Junior (2013)[edit]

Prior to the season, Lockett was recognized as a 2013 Allstate/American Football Coaches Association (AFCA) Good Works Team nominee.[54] He opened the season with 7 receptions for 113 yards, including a 56-yard touchdown pass, against North Dakota State on August 30.[55] The following week, he added 111 yards against Louisiana–Lafayette on 8 receptions.[56] On September 21, he connected with quarterback Jake Waters for 13 receptions for 237 yards against Texas in the 2013 Big 12 Conference season opener and had an additional 96 return yards on kickoffs.[57] 237 receiving yards is a Kansas State single-game record,[58] surpassing Jordy Nelson's 214 yards against Iowa State on November 3, 2007.[59][60] This receiving yardage total was the 2nd highest in the first four weeks of the season behind Texas A&M wideout Mike Evans' 297 yards.[61] Lockett suffered a hamstring injury in the first half of the October 5 contest against Oklahoma State.[62] He returned to the lineup on October 26, to post three touchdowns and 111 yards on 8 receptions and help Kansas State achieve its first Big 12 win of the season against West Virginia.[63] On November 16, Lockett posted 8 receptions for 123 yards, including a 74-yard touchdown reception against TCU.[64] One week later, Lockett caught 12 passes for 278 yards and 3 touchdowns against Oklahoma. He also returned 5 kickoffs for 162 yards.[65] Lockett broke his own Kansas State single-game record for receiving yards and surpassed Darren Sproles for the Kansas State single-game all-purpose yards record (440).[66][67] Tyler Lockett was named the Big 12 Conference Special Teams Player of the Week on November 25 upon becoming the all-time Kansas state leader in career kickoff return yards with 1780. His 278 single-game receiving yards was fourth in Big 12 history and his 440 single-game all-purpose yards ranked second in Big 12 history and fifth in FBS history.[68][69] Following the season, he was recognized as an All-Big 12 Conference first team selection as both a wide receiver and an all-purpose player.[70] FWAA named him second team All-American at wide receiver and Sports Illustrated gave him honorable mention All-American recognition as an all-purpose player.[71][72] In the December 28, 2013 Buffalo Wild Wings Bowl, Lockett had 10 receptions for 116 yards and 3 touchdowns.[73] It marked the most receptions by any receiver in a Buffalo Wild Wings Bowl and the most receptions in a Bowl game by a Kansas State receiver.[citation needed]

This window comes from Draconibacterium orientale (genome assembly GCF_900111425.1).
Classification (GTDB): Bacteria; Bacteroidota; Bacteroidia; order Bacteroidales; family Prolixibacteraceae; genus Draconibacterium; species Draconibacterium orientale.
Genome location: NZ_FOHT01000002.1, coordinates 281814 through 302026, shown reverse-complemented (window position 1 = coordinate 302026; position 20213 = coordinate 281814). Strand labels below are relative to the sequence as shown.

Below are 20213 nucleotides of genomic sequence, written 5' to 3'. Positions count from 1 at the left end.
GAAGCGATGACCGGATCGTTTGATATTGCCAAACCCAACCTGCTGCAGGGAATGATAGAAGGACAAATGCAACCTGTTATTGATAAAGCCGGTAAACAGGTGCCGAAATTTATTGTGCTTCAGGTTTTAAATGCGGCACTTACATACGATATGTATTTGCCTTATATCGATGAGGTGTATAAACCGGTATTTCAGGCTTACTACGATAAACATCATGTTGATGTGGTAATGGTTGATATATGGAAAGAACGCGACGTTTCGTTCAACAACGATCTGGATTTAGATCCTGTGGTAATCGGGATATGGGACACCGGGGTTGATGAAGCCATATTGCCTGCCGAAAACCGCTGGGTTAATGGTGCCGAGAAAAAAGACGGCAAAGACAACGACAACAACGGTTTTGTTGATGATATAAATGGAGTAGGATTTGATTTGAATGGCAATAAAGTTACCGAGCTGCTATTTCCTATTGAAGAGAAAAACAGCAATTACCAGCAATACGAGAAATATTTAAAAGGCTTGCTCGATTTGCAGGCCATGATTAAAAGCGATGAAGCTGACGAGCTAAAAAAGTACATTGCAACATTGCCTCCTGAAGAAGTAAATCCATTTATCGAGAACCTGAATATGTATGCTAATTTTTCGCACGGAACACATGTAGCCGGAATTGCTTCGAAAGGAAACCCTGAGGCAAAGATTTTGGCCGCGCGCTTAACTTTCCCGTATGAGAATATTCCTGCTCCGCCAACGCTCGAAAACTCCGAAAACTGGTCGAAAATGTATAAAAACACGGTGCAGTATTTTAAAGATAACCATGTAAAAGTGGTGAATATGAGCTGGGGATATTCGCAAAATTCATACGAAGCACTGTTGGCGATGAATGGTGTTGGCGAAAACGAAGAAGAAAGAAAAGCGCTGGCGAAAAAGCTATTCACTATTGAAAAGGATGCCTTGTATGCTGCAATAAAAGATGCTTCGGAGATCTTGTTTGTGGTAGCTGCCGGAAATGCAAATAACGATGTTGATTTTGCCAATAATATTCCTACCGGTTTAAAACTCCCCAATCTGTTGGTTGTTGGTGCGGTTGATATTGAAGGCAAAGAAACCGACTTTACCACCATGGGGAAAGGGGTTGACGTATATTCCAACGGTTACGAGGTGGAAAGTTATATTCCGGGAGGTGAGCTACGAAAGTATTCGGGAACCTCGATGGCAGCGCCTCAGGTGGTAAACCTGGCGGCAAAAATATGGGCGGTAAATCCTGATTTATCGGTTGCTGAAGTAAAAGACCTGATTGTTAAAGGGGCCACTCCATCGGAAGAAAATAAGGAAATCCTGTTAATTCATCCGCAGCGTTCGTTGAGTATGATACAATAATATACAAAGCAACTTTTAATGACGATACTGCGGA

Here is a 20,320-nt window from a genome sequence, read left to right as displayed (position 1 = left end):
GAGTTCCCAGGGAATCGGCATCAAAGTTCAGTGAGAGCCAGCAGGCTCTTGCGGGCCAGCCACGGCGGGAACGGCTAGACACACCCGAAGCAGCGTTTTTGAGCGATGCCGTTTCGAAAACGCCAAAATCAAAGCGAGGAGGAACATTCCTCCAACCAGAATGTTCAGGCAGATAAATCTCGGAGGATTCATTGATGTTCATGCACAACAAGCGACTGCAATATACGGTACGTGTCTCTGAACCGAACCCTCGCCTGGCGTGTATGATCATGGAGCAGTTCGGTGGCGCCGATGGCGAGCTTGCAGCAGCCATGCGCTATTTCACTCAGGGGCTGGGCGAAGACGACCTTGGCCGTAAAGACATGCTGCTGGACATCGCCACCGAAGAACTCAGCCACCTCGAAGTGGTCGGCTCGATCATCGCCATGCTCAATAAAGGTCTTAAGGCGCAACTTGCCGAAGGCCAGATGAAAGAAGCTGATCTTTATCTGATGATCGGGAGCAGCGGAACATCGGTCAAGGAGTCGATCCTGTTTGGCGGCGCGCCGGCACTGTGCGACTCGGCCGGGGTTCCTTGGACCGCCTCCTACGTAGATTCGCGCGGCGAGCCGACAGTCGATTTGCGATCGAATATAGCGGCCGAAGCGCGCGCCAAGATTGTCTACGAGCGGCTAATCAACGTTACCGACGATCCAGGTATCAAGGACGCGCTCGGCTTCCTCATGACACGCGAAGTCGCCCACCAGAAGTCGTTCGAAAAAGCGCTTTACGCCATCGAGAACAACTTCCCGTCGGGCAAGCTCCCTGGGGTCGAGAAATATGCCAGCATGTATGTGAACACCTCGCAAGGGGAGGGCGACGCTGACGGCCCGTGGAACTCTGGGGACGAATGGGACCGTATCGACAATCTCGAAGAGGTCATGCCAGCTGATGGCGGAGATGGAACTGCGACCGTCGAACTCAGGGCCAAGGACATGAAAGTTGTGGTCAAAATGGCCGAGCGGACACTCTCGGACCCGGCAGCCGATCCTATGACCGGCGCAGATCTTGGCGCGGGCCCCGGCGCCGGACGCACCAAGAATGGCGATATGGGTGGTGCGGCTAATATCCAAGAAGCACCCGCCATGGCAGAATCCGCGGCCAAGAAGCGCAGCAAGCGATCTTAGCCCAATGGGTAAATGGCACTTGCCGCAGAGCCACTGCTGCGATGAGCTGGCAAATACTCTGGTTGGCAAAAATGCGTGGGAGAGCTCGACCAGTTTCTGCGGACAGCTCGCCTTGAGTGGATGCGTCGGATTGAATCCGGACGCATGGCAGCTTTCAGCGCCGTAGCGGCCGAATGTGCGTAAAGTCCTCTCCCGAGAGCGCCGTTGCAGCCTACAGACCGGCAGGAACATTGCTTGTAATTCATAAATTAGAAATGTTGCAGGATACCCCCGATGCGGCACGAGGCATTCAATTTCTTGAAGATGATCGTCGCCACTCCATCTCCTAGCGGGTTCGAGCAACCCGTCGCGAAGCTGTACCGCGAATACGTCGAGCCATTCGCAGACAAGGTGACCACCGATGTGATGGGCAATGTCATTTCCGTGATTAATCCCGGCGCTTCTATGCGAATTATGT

Senior (2014)[edit]